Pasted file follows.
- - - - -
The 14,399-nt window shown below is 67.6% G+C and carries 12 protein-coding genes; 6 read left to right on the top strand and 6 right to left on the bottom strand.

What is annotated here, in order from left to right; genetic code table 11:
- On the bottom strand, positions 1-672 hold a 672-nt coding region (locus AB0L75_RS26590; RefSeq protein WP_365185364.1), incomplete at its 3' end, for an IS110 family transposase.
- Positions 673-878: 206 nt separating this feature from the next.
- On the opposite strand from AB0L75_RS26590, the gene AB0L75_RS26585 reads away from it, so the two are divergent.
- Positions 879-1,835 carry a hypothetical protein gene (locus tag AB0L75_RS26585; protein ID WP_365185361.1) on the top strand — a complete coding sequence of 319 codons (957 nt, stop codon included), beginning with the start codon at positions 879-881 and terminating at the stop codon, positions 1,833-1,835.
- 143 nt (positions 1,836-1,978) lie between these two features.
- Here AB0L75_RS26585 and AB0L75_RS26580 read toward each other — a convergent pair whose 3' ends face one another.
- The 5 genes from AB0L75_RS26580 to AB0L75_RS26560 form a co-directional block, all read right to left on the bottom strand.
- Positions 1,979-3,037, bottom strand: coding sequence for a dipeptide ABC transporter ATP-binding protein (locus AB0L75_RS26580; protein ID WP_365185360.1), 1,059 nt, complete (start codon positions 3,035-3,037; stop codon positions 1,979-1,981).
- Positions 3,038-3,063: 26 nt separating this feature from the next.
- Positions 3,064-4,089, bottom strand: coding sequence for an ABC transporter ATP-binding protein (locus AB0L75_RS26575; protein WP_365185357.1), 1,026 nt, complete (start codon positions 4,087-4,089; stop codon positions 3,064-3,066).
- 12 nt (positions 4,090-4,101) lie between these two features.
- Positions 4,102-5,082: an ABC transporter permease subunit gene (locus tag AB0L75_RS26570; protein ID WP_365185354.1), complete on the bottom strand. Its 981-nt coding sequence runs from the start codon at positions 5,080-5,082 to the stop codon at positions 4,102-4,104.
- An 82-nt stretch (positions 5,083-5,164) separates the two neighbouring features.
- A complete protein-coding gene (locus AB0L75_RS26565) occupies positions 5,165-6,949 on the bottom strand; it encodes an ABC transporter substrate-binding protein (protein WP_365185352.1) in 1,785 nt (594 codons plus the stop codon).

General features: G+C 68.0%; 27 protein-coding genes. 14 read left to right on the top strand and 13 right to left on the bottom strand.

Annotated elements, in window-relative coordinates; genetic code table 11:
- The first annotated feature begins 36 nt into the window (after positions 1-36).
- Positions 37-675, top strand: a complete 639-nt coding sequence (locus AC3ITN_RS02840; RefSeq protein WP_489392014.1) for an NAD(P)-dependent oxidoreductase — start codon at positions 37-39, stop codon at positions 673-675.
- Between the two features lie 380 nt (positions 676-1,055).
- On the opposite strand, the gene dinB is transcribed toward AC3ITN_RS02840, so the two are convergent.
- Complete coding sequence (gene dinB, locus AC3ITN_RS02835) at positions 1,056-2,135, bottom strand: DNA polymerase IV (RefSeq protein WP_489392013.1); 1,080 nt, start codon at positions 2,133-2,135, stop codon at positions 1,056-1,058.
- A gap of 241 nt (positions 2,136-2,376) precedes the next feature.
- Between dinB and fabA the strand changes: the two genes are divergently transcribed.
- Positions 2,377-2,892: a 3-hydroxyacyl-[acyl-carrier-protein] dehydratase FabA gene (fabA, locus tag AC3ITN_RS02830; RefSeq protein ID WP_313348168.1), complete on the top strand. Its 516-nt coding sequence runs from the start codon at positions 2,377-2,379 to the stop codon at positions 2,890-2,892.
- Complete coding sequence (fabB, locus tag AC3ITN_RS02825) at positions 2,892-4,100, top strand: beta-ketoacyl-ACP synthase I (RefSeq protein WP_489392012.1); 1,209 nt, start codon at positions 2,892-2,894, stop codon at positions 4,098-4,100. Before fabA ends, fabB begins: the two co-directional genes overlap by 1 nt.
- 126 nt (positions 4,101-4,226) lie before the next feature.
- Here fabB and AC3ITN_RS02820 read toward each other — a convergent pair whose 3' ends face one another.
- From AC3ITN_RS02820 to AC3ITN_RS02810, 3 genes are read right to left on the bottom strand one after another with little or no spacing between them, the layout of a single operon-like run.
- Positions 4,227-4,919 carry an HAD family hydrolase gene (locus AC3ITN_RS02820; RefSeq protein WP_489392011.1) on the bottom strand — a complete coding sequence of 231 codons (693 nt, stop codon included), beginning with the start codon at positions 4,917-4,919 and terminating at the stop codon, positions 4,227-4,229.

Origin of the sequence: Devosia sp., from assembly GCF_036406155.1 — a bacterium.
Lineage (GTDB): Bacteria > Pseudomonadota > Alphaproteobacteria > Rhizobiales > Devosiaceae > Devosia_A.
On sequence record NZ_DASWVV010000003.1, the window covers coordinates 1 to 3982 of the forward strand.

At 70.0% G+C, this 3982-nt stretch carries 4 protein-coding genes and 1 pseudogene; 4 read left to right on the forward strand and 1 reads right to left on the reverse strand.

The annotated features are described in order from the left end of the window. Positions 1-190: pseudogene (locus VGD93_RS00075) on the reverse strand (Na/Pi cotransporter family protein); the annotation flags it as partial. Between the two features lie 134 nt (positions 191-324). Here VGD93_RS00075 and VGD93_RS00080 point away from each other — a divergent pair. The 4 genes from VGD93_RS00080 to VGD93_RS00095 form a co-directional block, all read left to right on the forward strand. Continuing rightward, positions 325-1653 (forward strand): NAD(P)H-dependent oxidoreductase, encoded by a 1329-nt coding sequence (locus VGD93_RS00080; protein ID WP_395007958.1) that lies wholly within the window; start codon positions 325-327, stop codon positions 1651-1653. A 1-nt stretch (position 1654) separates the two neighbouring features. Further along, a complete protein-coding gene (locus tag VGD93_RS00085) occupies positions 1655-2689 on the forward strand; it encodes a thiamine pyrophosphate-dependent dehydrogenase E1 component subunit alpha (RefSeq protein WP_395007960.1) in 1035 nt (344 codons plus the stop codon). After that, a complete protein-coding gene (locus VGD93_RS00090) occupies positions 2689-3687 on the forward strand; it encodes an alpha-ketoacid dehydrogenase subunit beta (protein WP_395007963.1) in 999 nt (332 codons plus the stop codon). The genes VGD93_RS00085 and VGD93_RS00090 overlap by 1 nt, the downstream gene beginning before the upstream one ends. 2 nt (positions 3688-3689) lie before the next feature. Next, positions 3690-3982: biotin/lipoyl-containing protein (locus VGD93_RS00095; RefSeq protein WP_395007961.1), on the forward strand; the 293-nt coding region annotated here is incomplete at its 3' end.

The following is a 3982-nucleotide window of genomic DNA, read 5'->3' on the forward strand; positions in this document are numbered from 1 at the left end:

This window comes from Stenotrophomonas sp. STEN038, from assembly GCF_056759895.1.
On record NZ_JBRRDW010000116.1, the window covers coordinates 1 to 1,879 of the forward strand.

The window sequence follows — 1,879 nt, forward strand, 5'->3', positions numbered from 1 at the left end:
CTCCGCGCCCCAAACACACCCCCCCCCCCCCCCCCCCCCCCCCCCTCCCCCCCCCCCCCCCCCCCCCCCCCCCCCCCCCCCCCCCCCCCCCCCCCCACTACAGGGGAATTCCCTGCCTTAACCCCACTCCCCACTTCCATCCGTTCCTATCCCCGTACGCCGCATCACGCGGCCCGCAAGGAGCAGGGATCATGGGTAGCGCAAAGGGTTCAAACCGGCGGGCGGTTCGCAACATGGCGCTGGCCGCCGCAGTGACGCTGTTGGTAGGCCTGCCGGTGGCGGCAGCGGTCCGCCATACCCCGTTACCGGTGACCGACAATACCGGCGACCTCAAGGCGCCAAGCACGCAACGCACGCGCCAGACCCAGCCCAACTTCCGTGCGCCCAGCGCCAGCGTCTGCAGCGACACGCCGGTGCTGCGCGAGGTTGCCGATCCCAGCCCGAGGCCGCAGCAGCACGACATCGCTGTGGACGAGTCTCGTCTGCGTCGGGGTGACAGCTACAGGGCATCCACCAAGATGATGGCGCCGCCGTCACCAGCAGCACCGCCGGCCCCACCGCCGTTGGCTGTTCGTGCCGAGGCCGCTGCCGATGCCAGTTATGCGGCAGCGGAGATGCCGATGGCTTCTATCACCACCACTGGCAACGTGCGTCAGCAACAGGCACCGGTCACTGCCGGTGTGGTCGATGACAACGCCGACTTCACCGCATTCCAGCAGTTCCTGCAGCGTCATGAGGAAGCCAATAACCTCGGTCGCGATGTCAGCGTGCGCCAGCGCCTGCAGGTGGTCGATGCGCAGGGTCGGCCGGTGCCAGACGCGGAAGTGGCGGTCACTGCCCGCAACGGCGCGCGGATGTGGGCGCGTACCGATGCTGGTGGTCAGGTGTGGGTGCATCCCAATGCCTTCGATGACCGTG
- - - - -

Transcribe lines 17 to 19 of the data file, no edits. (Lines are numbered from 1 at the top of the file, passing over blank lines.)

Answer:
General features: G+C 68.0%; 27 protein-coding genes. 14 read left to right on the top strand and 13 right to left on the bottom strand.

Annotated elements, in window-relative coordinates; genetic code table 11:
- The first annotated feature begins 36 nt into the window (after positions 1-36).